Don't get me wrong. I am well aware that hip-hop culture regularly demeans black women and has a long history of contributing to misogynoir. I will also admit that hip-hop does have a behind-the-scenes colorism issue. I only use that term because I do believe that hip-hop is probably the only platform in which the dark-skinned women are more accepted. Lauryn Hill, Missy Elliott, Rah Digga, and more are examples of hip-hop being a welcoming environment for dark-skinned black women. Additionally, to counter Banks’ claim of black men not hyping them up, it was Russell Simmons and Jay-Z who believed in a 17-year-old rapper from Brooklyn, New York, by the name of Foxy Brown and immediately signed her to Def Jam Records. It was Timbaland’s production skills that helped elevate Missy Elliott to hip-hop regality. I can go on and on and list examples of how black men have helped dark-skinned black women and even put them on the map.
However, I am not oblivious to colorism being a hidden issue. Whether we like it or not, there’s truth to Lil Kim’s decision to bleach her skin and Azealia Banks’ decision to do the same. Additionally, I believe that Banks did accomplish shedding light on the colorism dialogue in hip-hop because although the issue isn’t prevalent in hip-hop doesn’t mean it doesn’t exist in that realm.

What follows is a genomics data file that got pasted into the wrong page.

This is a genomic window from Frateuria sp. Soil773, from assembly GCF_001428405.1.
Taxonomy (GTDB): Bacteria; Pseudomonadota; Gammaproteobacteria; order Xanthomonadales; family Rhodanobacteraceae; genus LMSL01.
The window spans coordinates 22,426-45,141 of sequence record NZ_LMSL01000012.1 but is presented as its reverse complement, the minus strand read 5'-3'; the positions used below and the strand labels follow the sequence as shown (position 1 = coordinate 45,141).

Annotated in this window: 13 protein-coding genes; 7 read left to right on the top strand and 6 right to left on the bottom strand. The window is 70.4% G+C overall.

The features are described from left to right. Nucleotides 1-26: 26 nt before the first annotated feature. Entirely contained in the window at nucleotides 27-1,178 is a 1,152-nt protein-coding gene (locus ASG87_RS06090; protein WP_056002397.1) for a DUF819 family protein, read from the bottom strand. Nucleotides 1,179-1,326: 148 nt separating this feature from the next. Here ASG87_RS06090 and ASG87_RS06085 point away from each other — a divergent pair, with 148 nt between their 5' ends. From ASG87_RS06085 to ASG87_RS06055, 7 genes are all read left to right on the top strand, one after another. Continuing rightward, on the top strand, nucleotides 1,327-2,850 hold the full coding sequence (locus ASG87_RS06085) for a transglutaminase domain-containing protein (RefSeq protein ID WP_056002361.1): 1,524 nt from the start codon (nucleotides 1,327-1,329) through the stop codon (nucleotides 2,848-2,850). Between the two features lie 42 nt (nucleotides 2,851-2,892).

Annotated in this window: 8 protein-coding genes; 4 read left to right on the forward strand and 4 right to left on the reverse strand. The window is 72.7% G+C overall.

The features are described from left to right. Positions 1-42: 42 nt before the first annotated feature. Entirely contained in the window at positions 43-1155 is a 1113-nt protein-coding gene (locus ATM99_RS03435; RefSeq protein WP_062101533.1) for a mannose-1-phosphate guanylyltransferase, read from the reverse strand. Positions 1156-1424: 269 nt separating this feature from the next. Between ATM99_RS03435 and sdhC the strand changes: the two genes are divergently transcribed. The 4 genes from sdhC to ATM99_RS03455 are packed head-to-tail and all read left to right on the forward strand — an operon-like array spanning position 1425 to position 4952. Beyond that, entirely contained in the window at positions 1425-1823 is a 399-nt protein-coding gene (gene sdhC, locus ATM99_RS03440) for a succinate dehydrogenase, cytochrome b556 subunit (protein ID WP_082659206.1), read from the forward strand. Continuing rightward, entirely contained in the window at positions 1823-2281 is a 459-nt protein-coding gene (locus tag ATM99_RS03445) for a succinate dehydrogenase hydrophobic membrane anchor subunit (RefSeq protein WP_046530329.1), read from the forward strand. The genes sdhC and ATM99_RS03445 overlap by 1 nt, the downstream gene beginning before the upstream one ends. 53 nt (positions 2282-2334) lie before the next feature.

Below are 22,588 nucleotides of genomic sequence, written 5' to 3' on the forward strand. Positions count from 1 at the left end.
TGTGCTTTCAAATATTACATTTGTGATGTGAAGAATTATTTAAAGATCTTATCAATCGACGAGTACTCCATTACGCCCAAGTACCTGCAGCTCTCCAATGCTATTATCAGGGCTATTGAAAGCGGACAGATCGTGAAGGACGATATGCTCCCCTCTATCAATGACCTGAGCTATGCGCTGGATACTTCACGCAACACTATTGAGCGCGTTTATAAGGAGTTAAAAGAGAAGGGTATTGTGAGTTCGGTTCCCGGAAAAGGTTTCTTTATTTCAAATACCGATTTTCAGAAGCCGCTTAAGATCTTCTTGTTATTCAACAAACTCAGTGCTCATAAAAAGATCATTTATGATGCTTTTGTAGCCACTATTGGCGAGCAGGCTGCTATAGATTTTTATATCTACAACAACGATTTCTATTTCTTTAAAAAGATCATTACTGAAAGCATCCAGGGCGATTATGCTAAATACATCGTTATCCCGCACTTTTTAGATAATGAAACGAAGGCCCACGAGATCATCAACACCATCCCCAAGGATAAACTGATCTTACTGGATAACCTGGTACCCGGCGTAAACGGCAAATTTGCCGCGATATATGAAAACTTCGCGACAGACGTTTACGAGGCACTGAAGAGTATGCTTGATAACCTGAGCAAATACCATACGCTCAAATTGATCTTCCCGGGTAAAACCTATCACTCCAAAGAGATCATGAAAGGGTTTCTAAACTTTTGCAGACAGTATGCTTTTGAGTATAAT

Nevertheless, those truths don’t reduce my thoughts on labeling Azealia Banks an asshole. And I’m not going to use colorism and her mental health as excuses for her being that way. I don’t believe there is more depth to her comments on Cardi B than simply being a bitter, self-destructive female rapper who's jealous because Cardi B's social media feuds aren’t more famous than her actual music.
I find it distressing that black woman’s historic accomplishments are being unpacked and analyzed as a means to belittle her success. Cardi B is a perfect illustration of the potential that black girls have in an environment that’s increasingly stifling to their success and that, in itself, doesn’t require any further analysis.